NHL.com: Put yourself in the Kings dressing room right now, what are you thinking?

JR: I think this is the opportunity to put a stamp on one of the best postseason runs in the history of the game. I would not only want to win a championship, I would want to create history. It would tie the 1988 Edmonton team for the best run ever (16-2), but they can eclipse the best goals-against average. You do not want to give the New Jersey Devils any life in order to go back to Jersey and have a chance to play one more game and have a chance to get within one. You want to finish it right away. That fourth game is the hardest to win. They have to say, 'We're in our own building, we want to finish this now,' and celebrate a Cup with their own fans. That becomes really important when you're trying to win the Cup. They will never have a better opportunity in their lives than right now.

NHL.com: Now that they are one win away, is the history angle something the Kings think about?

JR: No, they don't think about it. All they have to do is think about one period at a time and continue to play the solid game that they have, and they will create it. When you don't think about the big picture, just the smaller picture, that's when you get so much greatness. I think these guys have taken it one game at a time, one period at a time, and in that preparation of not looking too far ahead they have found themselves on the brink of having one of the best postseasons in the history of the game. I think each guy will be two steps faster because of the opportunity they have in front of them.

NHL.com: Will the Kings win it tonight, and who wins the Conn Smythe?

JR: I think the Kings win it 3-1, and I think Jonathan Quick will be the Conn Smythe Trophy winner. Anze Kopitar is right there with him, but Quick has allowed 24 goals in 17 playoff games and that goals-against average (1.36) is unheard of and the save percentage (.950) is off the charts. He's the guy that got them to the playoffs. He's allowed them to roll through the playoffs. It's been every single night with Quick. Kopitar has been good, but Quick has been the main guy every single night.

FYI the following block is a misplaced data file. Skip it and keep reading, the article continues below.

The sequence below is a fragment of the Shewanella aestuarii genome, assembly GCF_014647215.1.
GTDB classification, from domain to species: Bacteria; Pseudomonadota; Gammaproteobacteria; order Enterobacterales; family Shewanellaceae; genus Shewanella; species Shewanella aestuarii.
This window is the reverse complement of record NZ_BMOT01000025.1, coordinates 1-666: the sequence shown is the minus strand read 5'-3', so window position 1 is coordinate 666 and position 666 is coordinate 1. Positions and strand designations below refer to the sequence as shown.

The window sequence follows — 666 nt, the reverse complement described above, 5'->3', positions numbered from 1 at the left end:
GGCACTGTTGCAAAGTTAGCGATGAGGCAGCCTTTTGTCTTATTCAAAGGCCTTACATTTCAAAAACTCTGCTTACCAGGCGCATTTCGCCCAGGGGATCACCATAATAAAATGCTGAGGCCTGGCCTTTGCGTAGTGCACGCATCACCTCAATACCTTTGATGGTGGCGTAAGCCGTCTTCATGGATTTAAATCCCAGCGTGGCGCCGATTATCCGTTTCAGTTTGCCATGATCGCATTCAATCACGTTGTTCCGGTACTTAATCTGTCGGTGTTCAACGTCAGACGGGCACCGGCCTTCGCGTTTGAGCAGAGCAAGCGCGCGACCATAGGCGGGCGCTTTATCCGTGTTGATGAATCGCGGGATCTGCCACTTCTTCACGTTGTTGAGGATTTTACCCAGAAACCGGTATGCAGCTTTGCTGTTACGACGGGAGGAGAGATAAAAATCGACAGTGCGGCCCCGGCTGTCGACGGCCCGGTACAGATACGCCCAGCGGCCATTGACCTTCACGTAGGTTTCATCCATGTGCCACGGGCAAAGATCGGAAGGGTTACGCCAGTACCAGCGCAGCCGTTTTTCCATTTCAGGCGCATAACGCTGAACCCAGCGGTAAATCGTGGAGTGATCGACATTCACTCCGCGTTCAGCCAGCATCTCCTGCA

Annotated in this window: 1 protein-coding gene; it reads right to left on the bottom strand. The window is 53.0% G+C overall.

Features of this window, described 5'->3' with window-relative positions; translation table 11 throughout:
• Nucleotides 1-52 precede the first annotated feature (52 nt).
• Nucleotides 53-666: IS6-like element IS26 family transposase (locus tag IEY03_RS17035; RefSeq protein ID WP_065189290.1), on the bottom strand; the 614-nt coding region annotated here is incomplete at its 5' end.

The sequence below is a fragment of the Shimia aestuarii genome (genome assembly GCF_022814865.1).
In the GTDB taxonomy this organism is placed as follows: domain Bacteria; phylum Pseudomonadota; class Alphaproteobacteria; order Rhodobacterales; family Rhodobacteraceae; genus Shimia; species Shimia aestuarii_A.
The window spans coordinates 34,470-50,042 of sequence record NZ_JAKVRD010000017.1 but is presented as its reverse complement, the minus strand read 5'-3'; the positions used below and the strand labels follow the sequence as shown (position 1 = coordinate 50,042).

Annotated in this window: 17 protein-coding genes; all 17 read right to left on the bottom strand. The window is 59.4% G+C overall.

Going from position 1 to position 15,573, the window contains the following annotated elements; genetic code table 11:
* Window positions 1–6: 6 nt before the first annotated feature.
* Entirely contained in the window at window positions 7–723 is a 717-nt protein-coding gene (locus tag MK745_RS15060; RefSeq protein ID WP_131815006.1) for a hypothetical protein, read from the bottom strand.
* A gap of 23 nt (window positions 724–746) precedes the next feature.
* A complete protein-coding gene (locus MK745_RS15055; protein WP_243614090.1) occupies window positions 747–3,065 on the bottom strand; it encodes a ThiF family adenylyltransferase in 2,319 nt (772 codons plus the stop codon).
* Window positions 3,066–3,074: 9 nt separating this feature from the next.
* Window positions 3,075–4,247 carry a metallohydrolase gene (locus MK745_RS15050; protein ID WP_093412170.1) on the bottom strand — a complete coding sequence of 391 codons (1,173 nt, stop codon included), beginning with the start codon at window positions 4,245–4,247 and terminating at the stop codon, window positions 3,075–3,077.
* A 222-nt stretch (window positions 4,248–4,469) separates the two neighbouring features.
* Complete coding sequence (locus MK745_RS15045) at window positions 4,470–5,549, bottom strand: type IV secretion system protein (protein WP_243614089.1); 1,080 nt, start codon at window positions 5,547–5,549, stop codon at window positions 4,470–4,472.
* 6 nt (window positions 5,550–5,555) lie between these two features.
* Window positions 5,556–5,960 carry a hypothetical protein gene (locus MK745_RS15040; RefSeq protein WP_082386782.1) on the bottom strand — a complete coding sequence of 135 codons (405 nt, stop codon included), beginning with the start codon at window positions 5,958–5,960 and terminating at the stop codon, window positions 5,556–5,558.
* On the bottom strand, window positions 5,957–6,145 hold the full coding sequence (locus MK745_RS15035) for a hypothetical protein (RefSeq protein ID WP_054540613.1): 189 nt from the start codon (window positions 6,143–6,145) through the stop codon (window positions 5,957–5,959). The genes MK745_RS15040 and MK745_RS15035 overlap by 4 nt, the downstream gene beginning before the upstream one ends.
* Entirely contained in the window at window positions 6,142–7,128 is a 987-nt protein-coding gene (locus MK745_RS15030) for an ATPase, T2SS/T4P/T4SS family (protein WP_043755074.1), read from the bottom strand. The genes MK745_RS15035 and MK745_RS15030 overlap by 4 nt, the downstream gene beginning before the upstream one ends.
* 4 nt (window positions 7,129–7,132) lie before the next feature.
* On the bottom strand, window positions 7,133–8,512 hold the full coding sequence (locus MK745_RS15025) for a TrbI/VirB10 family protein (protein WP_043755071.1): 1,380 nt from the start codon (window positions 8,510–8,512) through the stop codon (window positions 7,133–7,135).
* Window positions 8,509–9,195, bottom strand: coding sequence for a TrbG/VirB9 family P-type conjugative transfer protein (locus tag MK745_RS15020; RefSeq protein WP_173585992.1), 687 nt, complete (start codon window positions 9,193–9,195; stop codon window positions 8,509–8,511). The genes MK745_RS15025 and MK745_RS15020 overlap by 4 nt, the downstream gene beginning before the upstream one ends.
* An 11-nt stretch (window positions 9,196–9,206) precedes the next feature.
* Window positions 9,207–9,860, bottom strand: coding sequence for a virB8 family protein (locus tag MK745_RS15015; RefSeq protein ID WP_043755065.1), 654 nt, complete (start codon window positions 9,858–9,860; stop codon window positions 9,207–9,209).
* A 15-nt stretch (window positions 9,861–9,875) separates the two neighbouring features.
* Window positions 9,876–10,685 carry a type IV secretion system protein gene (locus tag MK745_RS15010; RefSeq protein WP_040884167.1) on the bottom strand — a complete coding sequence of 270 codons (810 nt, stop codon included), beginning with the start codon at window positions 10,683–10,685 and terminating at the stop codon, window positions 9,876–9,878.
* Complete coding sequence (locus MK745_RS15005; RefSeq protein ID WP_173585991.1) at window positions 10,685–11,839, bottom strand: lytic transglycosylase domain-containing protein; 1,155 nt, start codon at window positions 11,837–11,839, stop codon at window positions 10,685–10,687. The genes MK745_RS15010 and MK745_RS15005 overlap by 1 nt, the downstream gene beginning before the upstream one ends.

Follow Dan Rosen on Twitter at: @drosennhl

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Posted On Sunday, 06.03.2012 / 11:55 PM

By Dan Rosen -  NHL.com Senior Writer /NHL.com - World According to JR

Roenick: Kings must beware of a letdown

LOS ANGELES -- With the Stanley Cup Final shifting to Staples Center for Game 3 Monday night, NBC Sports analyst Jeremy Roenick says the Los Angeles Kings, up 2-0 on the New Jersey Devils, now have to guard against a letdown at home.

"They can't get into a game to try to impress their fans," Roenick told NHL.com.

The Devils, of course, will try to do all they can to make sure the Kings don't have an impressive night. Roenick says they will help their own cause if they get even more aggressive on their forecheck.

"You have to come with all your guns," he said. "You can't sit back now."

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Posted On Friday, 06.01.2012 / 4:33 PM

By Dan Rosen -  NHL.com Senior Writer /NHL.com - World According to JR

JR: Onus on Devils to convert on their chances

NEWARK, N.J. -- For the Kings to win their 10th straight road game in these playoffs and take a 2-0 lead in the Stanley Cup Final, NBC Sports analyst Jeremy Roenick said they don't have to change much from their Game 1 performance.